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I've been reading the James Bond novels of Ian Fleming lately, some of them the original paperbacks from the Fifties and Sixties. The new Penguin editions have about three times as many pages, to give you an idea of just how small the print is in the old ones. I'm not reading them in any order, just pretty much in the order in which I find them, which is why I'm getting ready to read You Only Live Twice (the next-to-last) when I have yet to read Casino Royale (the very first) and why I just finished On Her Majesty's Secret Service (the second book featuring Blofeld) before Thunderball (the first).
I enjoy them, because they're politically incorrect as hell, at least when seen through 21st Century eyes, but more so because Fleming is such an idiosyncratic writer. He'll spend a whole chapter on Bond getting dressed for a casual evening out, for example, and devote several pages to the life and mating habits of birds (the real James Bond wrote a book for bird watchers). The sex and action scenes are, by today's standards, tame and almost amusing, even though they were considered scandalous when they were first written. (I remember my mother forbidding me to read Goldfinger when I was eight. Thirty years later, I got it from the library in a sort of act of defiance and read it. It was less racy than books I read as a teenager for school. I called her up and we had a good laugh about it.) Still, he's a very good writer, and I'm learning a lot by reading them.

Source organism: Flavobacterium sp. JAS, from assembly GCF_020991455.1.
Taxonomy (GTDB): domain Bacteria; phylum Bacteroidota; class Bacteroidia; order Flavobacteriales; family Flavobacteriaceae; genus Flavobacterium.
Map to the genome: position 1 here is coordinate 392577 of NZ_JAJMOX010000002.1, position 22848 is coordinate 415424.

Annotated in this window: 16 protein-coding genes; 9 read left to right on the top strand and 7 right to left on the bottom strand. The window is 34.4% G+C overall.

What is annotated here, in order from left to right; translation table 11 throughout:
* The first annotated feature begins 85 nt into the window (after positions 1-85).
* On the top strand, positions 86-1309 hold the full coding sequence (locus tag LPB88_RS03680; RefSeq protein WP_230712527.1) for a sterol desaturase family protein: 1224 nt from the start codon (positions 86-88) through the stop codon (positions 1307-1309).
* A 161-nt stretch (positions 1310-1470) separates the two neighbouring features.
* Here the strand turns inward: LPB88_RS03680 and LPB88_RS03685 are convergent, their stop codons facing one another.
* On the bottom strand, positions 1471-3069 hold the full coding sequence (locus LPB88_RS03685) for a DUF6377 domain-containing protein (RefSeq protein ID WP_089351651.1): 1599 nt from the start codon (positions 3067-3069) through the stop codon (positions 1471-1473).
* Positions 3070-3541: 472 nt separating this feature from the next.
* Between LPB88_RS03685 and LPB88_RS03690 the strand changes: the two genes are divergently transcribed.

Just thought you'd be interested.
(Edited later to fix a formatting error.)